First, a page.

Mitral regurgitation (MR) is the second most frequent valve disease in Europe. Most commonly, it is non-rheumatic in etiology, and carries a high mortality rate, proportional to its severity30. A simplified etiology classification identifies primary (degenerative) regurgitation (DMR) as a condition directly affecting the mitral apparatus, and secondary (functional) regurgitation (FMR) as a condition affecting the myocardium and, indirectly, the closing mechanism of the mitral valve48. Functionally, DMR and FMR are characterized by significantly different features, that must be recognized in interventional imaging49. A complete evaluation implies the combined used of TTE and TEE, whereas CCTA and cardiac magnetic resonance imaging (CMRI) are necessary only in selected cases. The most common approach for MR transcatheter repair is the edge-to-edge repair with improved coaptation, using devices like MitraClipÒ and PascalÒ50. As the most commonly used device, MitraClipÒ is indicated for symptomatic patients, with at least mode-rate to severe MR, and with prohibitive surgical risk. Worldwide, more than 80,000 patients have been treated with MitraClipÒ, based on the favorable results of the seminal study EVEREST, and the more recent COAPT trial51,52. Imaging plays a critical role in patient selection for MitraClipÒ procedure53. Care must be given to describe the MR mechanism, quantify its severity, and to identify specific anatomic criteria and landmarks that have been previously described for proper patient selection51. In practice, it is common to observe misclassification of MR severity. Typically, the regur-gitant volume (RV) and effective regurgitant orifice area (EROA) are overestimated. Frequently, this is the result of not meeting the assumptions of echo-cardiographic techniques: multiple rather than single regurgitant jets, highly eccentric jets, non-holosystolic regurgitation duration (color M-mode is a valuable and overlooked tool), dynamic systolic changes of a non-circular regurgitant orifice area (larger in early systole for FMR, and late systole for DMR). For the same reasons, and due to differences in intravascular volume status, and to the impact of evolving LVEF, a high variability is observed in the classification of MR severity by sequential studies or different interpreters. European and American guidelines do not use similar criteria to define MR severity, and these criteria require a nuanced interpretation, elegantly detailed elsewhere7,30,54-57. As MR severity is directly proportional to the in-travascular volume, current guidelines recommend patients to be evaluated in their euvolemic state58. The discordant results of MITRA-FR and COAPT trials have reinforced observations with direct practical implications for appropriate patient selection for MitraClipÒ: (i) criteria used by European guidelines are sufficient to define moderate to severe MR: (i) EROA >30 mm2, and/or RV > 45 mL, (ii) LVEF >20% and left ventricular end-systolic diameter <70 mm, and NYHA class >II after maximally tolerated medical therapy, and resynchronization therapy, and coronary revascularization as needed59. Expressed differently, the MitraClipÒ procedure is reserved only for patients with severe enough MR, left ventricular size and systolic performance which are not too severely altered, who exhausted alternative therapies (resynchronization and revascularization), cannot tolerate surgery, and have persistent symptoms despite maximum medical therapy. While current data supports the role of three-dimensional evaluation (3D) to calculate EROA and RV, no single echocardiographic technique or parameter can fully describe MR. An experienced imager will cognitively integrate multiple criteria to formulate an accurate and complete diagnosis. Occasionally, CMRI is used for its ability to measure very accurately the regurgitant area, volume and fraction. Similarly, supine bicycle TTE may be useful to reveal the true MR severity in patients with symptoms out of proportion with the TTE data, by observing stress induced increase of MR severity and of the systolic pulmonary pressure, which may be underestimated in resting state. Quantification of the effective mitral orifice area (EMOA) is relatively accurate in echocardiography, and pati-ents with EMOA < 4.0 cm2 are not considered ideal candidates given the risk of iatrogenic mitral stenosis. However, EMOA alone cannot predict the transmitral gradients resulting from edge-to-edge repair. MitraClipÒ procedure is entirely TEE driven. The required steps have been described in detail60 (links to Movies 6-17). The procedure begins with selecting the site of the transseptal puncture. Fossa ovalis is the common target but, depending on the size of the atrium, and the location of the targeted regurgitant orifice, a higher and more posterior approach may be chosen, using three orthogonal views: bicaval, bicommisural and short axis at the level of the aortic valve (Figure 5). Deployment of the closed clip is closely monitored by alternating quickly between two simultaneous orthogonal /biplane 2D TEE views, and the 3D TEE en face view described as the “surgeon’s view (Figure 1), to ensure precise positioning of the MitraClipÒ arms across the culprit scallops (not always the medial scallops), perpendicular to the leaflet coaptation line. The clip is advanced through the mitral leaflets into the ventricle, under TEE guidance, and the arms are opened to ensure that its arms are still perpendicular to the coaptation line. The clip may be rotated as needed to achieve the desired position. In the next step, the clip is pulled back toward the mitral annulus so that the valve leaflets are fully captured between the device arms and their grippers, as monitored with a biplane 2D TEE LVOT and bicommisural view. The deployment of a first clip commonly results in significant reduction of the regurgitation severity. However, the tension the clip arms apply to the leaflets and subvalvular apparatus may lead to significant anatomical changes, with the development of new regurgitant orifices, of variable shape and location, requiring a rapid and complete reevaluation of the new target areas for the deployment of additional clips (link to Movie 18). The goal is to obtain less than moderate MR, ideally mild, with mean transmitral gradient < 5 Hg, at a heart rate of 70-80 bpm, and a systolic blood pressure of 120-140 mm Hg. The MitraClipÒ procedure evolved from a single clip implantation to the deployment of two or more devices, aiming to improve coaptation for more than the medial mitral scallops. Typically, additional clips are not deployed if mean gradients ³ 5 mm Hg are observed, to avoid iatrogenic mitral stenosis61 (Figu-re 6). Therefore, it is imperative to monitor transmitral gradients immediately after deployment of each clip, with deliberate manipulation of the afterload and heart rate. At the same time, the severity of the residual regurgitation is quantified, using criteria described by the mitral valve consortium. While mitral gradients are primarily a function of the heart rate, they are also driven by preload and the ejection fraction of the left atrium. Mitral gradients change post procedure, following atrial remodeling and possible recovery of atrial contractility, in particular during exercise, and are measured at 30 days or later by surveillance TTE studies62. In addition to mitral stenosis, post procedural iatrogenic atrial septal defects are identified by 2D and 3D TEE in up to 24% of MitraClipÒ cases, with a 26% rehospitalization rate (Figure 7)63,64. Of those with an iatrogenic atrial septal defect, only 5% will develop a right to left shunt, and most patients do not require defect closure65. As a result of the complexity of imaging evaluation and the difficulty in manipulating and deploying the device in a very precise location, the MitraClipÒ procedure is exceptionally challenging, with a steep learning curve, and requires a perfectly coordinated effort of the entire team. As an alternative to edge to edge repair, transcatheter mitral valve replacement (TMVR) is the focus of intense research and poses specific imaging challenges. TMVR addresses either degenerative mitral stenosis, with extensive calcification of the annulus (MAC) and mitral apparatus, or mitral regurgitation as a result of failed surgical bioprostheses or valve repairs with an annuloplasty ring. TMVR procedures can be classified as: valve-in-valve, valve-in-ring, and valve-in-MAC53. TMVR may use prostheses designed for TAVR, and their fixation relies on the radial force exerted on the rigid support provided by degenerated surgical bio-prostheses, annuloplasty ring or the calcified annulus, respectively. In contrast, TMVR specific prostheses rely for fixation on anchors or tabs designed to be deployed and to capture the ventricular aspect of the mitral leaflets. Independent of prosthesis type, the transseptal puncture location is critical for TMVR, to ensure free maneuvering of a large prosthesis along a delivery axis perpendicular to the mitral annulus. Due to their large profile, TMVR prostheses tend to pro-trude in the LVOT, thus creating a “neo-LVOT”. This may result in LVOT dynamic obstruction, a serious TMVR specific complication66-68. Pre-procedural evaluation of the aorto-mitral complex must encompass: (i) the dynamic relationship of the aortic and mitral valve annular planes and the re-sulting aorto-mitral angle (ii) the dynamic changes of the LVOT shape and area size, (iii) grading the cal-cification of the mitral annulus, aorto-mitral curtain, and mitral subvalvular apparatus, (iv) the geometric areas of the mitral valve and annulus, (iv) length of the anterior mitral leaflet, and the location of the anterior mitral leaflet hinge point, and (v) the morphology and systolic thickening of the basal segment of the interventricular septum which may protrude into the LVOT (Figure 8). To acquire such complex data, TMVR requires a comprehensive multimodality imaging approach, using TTE, TEE and CT, with complete 2D, 3D and 4D datasets. While TTE and TEE describe best the mechanism and quantify the regurgitation severity of failed surgical prostheses and repairs, CT provides unique anatomic information on the mitral annulus sizing (calculated “effective annular diameter”), calcification (a MAC score has been derived), and LVOT shape and size (dynamic planimetry). Among imaging predictors of the risk of LVOT obstruction, an LVOT systolic area <2.0 cm2 and aorto-mitral angle < 110o appear to be of most value.68,69. Pre-procedural computational 3D modeling, using a prosthesis model superimposed on the mitral annulus in the anticipated landing zone, may augment the ability to predict the risk of LVOT obstruction. In cases where LVOT obstruction is an-ticipated, TEE is used to guide the intentional percutaneous laceration of the anterior mitral leaflet (the LAMPOON procedure) or contrast TTE is used to guide the percutaneous coiling or alcohol ablation of the first septal perforator artery with the intention to scar and thereby reduce the dimensions of the basal segment of the interventricular septum70,71. Intraprocedural guidance for TMVR relies on TEE and, more recently, on TEE-CT fusion techniques, where the preprocedural CT scan is superimposed on co-registered images of real time 3D TEE72. The intra-procedural imaging ensures the adequate positioning of the prosthesis across the valvular plane avoiding subvalvular entanglement and monitors the possible development of dynamic LVOT obstruction. TMVR post-procedural follow up requires only TTE studies, complemented by TEE or CCTA only if prosthesis malfunction is suspected.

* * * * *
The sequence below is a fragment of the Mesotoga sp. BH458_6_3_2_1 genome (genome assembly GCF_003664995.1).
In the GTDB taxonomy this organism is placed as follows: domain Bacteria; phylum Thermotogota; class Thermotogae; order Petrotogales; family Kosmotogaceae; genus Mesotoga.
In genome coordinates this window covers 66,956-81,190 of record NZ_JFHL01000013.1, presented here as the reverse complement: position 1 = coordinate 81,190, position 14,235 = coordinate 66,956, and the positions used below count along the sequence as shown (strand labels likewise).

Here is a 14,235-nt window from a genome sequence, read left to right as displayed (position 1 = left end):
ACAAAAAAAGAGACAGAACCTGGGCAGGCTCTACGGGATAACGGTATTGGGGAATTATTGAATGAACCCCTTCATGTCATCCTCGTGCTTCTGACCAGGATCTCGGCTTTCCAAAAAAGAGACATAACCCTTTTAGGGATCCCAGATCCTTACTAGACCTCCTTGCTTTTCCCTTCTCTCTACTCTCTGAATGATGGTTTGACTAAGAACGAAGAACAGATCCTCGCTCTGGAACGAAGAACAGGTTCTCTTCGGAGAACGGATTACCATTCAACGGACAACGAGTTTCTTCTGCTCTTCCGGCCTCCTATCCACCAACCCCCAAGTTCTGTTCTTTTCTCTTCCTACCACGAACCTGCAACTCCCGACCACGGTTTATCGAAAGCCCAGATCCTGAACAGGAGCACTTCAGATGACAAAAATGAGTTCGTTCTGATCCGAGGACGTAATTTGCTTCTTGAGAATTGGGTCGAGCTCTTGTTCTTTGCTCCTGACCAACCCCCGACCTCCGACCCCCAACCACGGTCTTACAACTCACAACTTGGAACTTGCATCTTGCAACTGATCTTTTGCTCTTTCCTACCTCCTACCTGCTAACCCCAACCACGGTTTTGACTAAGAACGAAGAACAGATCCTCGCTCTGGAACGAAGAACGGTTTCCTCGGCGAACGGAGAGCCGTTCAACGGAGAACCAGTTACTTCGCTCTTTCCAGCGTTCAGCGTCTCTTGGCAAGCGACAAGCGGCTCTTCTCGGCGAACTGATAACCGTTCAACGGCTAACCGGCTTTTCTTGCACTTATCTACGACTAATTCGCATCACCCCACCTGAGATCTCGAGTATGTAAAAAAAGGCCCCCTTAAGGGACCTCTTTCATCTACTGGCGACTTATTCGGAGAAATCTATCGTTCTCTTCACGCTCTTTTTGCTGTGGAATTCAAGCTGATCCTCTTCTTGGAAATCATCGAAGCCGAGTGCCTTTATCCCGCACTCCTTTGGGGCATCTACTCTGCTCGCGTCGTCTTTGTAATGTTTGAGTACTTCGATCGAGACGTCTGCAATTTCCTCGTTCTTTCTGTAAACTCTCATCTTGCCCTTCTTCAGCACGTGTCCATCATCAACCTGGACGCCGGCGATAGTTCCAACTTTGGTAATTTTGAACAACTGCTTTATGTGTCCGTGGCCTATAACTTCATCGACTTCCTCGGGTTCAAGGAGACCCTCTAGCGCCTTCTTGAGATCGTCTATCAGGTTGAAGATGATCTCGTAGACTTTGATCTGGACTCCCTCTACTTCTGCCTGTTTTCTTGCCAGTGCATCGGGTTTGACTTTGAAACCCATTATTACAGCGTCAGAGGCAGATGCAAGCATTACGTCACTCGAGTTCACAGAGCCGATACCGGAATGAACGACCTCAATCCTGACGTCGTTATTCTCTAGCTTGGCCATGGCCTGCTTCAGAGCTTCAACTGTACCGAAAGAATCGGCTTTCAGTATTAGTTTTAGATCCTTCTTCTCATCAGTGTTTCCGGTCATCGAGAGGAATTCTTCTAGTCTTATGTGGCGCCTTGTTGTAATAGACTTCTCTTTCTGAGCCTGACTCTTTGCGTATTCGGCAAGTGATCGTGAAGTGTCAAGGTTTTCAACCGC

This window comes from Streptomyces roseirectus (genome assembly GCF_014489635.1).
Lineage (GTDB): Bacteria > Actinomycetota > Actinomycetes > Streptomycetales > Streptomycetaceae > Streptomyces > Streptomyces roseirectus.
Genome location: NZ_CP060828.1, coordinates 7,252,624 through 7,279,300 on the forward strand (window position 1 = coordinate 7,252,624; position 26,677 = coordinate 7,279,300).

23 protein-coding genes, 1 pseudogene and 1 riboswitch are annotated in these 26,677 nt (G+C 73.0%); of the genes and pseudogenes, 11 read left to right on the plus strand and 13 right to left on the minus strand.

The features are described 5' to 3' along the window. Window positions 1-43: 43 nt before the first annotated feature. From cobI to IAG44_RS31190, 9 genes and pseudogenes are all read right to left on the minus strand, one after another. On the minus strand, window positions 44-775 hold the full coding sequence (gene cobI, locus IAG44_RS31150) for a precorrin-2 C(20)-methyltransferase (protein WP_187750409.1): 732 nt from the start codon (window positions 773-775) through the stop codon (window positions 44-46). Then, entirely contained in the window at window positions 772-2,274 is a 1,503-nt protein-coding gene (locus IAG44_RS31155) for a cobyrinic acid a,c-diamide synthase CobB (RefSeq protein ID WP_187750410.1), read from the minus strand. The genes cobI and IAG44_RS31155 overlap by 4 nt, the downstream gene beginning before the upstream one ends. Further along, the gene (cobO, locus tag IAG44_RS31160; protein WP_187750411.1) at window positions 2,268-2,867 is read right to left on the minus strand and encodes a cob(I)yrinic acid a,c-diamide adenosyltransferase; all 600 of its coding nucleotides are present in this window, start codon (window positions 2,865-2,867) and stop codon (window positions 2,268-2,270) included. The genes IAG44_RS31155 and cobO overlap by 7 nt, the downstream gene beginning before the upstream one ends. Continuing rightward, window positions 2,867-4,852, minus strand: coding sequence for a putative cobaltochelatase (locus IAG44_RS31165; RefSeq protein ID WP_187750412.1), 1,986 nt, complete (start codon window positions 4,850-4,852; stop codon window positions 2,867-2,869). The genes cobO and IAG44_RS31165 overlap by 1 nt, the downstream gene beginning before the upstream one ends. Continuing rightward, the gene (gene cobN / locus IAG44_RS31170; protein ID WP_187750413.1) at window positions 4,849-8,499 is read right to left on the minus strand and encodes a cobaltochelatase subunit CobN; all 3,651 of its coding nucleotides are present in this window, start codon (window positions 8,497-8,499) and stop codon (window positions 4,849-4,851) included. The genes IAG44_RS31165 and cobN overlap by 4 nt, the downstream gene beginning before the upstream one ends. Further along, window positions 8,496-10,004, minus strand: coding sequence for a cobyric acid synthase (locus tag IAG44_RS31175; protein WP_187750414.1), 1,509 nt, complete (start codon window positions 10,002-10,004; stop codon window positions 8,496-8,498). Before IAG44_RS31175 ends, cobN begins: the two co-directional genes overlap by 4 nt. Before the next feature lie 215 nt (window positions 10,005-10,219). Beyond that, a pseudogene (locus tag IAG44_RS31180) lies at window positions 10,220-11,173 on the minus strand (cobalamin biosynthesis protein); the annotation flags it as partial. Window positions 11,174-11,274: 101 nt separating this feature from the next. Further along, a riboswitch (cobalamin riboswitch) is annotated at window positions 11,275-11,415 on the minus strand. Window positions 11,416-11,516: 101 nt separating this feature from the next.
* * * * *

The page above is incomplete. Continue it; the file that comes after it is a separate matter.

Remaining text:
Figure 5. TEE biplane view: MitraClipÒ procedure guided transseptal crossing. TEE near orthogonal biplane views (modified bicaval and short axis aortic valve) identify the location of the transseptal needle in the fossa ovalis, and posterior to the aorta, prior to crossing. The crossing height relative to the mitral annulus is measured, to ensure device maneuverability.